9.5 month old stopped saying baba, dada

(8 Posts)
LittleDoveLove Sun 26-Jan-20 09:14:27

I was wondering if anyone else had experienced this. My 9.5 month old started saying baba, dada babbling at about 8 months. For the past 2 weeks he hasn't done this at all. He will shout but generally has gone a lot quieter than he was. He will blow raspberries but also less. He can cruise around so walking well but speech seems to have disappeared.

OP’s posts: |
JiltedJohnsJulie Sun 26-Jan-20 11:25:59

At this age there is not much point in worrying. He could just be going through a phase.

Talking Point have some useful information on encouraging speech and you could start using baby signs but honestly, I'd try not to worry.

If it's autism that you are worried about, he's much too young to check and you could end up spending his baby months worrying over nothing instead of enjoying your time with him thanks

Chickenandegg8 Sun 26-Jan-20 11:45:25

Yes my little boy was just like this! He was even super quiet and didn’t make much noise at all.
I was super worried as my nephew is autistic.
He did pick back up again. Now at 19 months he has over 30 words (including animal noises and 2 signs)
I would really try not to worry. Give it a few more months and see where he is. 😀

Chewysmum Sun 26-Jan-20 15:41:12

My son did exactly this, for about two months he said nothing at all, but I carried on talking to him and taking him to bookbug (the Scottish version of baby club) and before long he was joining in with the nursery rhymes etc. He's almost 21 months now and his speech is really good, he can sing most of the songs with about 80% accuracy and he's even starting to speak in sentences now so I honestly wouldn't worry. I'd just continue talking to him and if you can manage it, the clubs make a huge difference in my opinion. It's just a stage, it'll pass then you'll wish for these quiet old days 😂

Jannt86 Sun 26-Jan-20 16:57:49

My LG didn't really babble at all when we first adopted her at 9MO and suspect didn't really before that but never really got a clear answer as to whether she ever did before this. It took her til about dot on 12MO to really babble then and even after that it was a good couple of months before there was a good variety of babbles. She was quite slow with her words too at first. If you look back on here you'll see a couple of panicky posts from me about it as it really did bother me. However at 21MO she's really starting to catch up and I've pretty much relaxed. She says probably over 100 words now and quite regularly speaks 2 and 3 word sentences and even a couple longer. Work on social skills and keep talking to him and if he's still not babbling in a month or 2 then I'd get a hearing test done (my LO has always had fluid in her ear or something going on every time we go and it can make a huge difference to their speech) He's still far too young to reliably say he does or doesn't have autism so just keep on going with the knowledge that it's much more likely that he DOESN'T. I found a website called www.teachmetotalk.com really useful as the podcasts from a speech therapist really explain the basics of speech aquisition and give you kdras of a few simple games etc that you can use to help baby along so at least you don't feel totally helpless. There's much more chance that you'll be complaining that you can't shut him up this time next year than he isn't talking though so just enjoy him smile xx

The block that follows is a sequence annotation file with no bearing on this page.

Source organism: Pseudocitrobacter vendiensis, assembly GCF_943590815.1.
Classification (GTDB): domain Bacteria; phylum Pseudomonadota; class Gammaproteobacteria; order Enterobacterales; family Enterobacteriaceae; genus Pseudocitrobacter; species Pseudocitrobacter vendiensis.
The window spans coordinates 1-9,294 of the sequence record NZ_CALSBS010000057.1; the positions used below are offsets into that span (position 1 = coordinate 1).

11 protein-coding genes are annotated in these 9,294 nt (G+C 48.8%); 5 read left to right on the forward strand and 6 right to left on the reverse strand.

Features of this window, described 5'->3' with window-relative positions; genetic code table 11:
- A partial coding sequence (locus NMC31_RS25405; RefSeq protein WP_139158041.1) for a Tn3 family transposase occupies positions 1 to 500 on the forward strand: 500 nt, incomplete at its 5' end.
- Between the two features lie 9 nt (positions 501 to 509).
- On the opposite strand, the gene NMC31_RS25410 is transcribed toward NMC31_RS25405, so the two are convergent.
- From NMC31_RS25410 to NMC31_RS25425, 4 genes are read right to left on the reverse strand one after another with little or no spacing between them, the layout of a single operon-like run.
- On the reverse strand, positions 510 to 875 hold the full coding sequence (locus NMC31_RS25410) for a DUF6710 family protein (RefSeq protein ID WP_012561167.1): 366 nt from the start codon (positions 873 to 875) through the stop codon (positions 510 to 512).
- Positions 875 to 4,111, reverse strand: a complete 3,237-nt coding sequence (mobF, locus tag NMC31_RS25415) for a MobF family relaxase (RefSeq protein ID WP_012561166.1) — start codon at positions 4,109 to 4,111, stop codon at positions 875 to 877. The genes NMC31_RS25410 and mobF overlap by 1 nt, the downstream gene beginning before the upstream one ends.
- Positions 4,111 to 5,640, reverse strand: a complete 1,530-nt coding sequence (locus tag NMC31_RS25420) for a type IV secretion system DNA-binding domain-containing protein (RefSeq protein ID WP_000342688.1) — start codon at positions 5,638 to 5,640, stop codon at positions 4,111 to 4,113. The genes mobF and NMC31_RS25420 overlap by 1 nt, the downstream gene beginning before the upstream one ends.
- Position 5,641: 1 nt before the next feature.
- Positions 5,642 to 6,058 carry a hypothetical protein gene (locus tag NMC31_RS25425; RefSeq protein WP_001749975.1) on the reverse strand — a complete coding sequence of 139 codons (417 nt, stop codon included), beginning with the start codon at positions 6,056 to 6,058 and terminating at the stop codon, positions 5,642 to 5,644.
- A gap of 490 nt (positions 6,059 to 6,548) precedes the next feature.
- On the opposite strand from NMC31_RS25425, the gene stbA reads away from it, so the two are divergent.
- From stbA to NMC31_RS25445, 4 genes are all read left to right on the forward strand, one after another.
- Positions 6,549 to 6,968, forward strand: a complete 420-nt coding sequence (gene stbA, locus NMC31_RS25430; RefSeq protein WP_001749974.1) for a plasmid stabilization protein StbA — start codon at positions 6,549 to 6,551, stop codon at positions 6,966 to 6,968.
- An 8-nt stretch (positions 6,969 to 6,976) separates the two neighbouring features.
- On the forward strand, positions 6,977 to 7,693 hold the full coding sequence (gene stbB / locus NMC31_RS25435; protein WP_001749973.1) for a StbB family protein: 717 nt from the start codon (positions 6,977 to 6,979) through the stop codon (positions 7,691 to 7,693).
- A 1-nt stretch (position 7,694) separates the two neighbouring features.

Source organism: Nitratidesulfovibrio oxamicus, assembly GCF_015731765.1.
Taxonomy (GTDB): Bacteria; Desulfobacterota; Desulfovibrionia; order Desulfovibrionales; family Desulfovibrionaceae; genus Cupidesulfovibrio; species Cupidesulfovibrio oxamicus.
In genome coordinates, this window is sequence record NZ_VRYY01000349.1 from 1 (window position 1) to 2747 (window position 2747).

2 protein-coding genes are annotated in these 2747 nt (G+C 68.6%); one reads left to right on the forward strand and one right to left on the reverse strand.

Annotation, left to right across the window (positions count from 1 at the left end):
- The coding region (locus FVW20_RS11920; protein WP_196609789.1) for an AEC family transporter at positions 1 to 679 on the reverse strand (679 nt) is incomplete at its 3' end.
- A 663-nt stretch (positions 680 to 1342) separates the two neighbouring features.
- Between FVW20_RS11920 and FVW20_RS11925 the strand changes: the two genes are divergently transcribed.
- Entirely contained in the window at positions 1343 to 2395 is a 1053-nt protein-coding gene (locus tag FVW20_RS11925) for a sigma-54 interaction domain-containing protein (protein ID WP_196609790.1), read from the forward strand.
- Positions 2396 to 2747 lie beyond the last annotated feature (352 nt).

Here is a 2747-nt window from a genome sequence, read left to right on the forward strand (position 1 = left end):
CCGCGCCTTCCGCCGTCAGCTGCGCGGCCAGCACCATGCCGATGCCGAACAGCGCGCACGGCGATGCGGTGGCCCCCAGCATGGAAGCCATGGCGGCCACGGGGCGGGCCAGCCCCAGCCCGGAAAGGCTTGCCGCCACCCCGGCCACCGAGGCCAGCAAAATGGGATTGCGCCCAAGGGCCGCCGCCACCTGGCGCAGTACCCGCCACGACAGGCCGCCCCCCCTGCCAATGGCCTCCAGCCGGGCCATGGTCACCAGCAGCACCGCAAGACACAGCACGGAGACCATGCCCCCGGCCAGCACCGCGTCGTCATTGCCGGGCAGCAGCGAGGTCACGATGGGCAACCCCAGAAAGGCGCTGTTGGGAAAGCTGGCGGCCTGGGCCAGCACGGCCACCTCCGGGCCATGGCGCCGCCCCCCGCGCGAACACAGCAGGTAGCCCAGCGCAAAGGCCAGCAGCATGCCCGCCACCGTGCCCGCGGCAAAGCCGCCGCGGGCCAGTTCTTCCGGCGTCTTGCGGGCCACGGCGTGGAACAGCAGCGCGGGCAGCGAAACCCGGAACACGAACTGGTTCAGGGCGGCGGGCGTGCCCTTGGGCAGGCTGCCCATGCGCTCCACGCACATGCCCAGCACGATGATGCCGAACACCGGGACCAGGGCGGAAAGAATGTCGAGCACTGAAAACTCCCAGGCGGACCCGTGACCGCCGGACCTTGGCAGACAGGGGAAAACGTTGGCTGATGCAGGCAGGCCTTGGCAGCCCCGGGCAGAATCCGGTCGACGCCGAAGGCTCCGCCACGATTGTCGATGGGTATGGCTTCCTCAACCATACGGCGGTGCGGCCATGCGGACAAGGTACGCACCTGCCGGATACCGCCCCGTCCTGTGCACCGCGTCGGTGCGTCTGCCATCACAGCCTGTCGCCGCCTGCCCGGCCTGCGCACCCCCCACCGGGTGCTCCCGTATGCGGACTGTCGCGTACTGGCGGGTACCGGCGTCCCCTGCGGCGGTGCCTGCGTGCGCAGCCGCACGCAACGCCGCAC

LittleDoveLove Mon 27-Jan-20 16:42:03

Thank you all, I will look at the website, what sort of classes did you take them to? We do a sing and sign although he just wants to crawl off! A sensory and a rhythm one.

OP’s posts: |
Jannt86 Mon 27-Jan-20 17:39:29

We've done a few but tbh entirely in the interest of getting us out and about. Most of them are lovely but nothing substitutes good old one to one time with babies especially ITO speech. The only one I wouldn't especially recommend is baby sensory at this age as our local group got really snobby about the babies who were mobile which is just ridiculous as babies should be encouraged to move. Look out at your local libraries and churches too as they'll likely do lovely sing song sessions and playgroups. What I did (and still do) as well though is just sing sing sing relentlessly to my LO and read and really make an effort to get on her eye level for a good chunk of the day. Hard work if you have a hyper child like mine but you just have to pick your moments (eg I sing to mine whilst she's sat in the highchair and read to her whilst she's eating snacks and at bedtime) It's the simple things like that that I think really make the difference and will likely pay off at some point (although don't think I'm questionning that you do that already I'm just saying keep doing it) I also love swimming with my LO. Lovely bonding time where you can really have close contact and get at eye level. Honestly just enjoy him and do the typical baby bonding with him. There's a reason that we're intuitively programmed to do these things... because they work. Have a look at teachmetotalk too. Some good ideas on there. Mine especially loved 'aaaaaaaa boom' which is just very simply saying aaaaaaaaaa as you lift your arms in the air then boom as you hit them on a hard surface and encourage them to copy.

Jannt86 Mon 27-Jan-20 17:42:00

PS don't be discouraged if they don't seem to be interested in the singing/reading. Several of the nursery rhymes I didn't think she was paying attention too she's just come out with all the actions to eventually..... just on her terms grin

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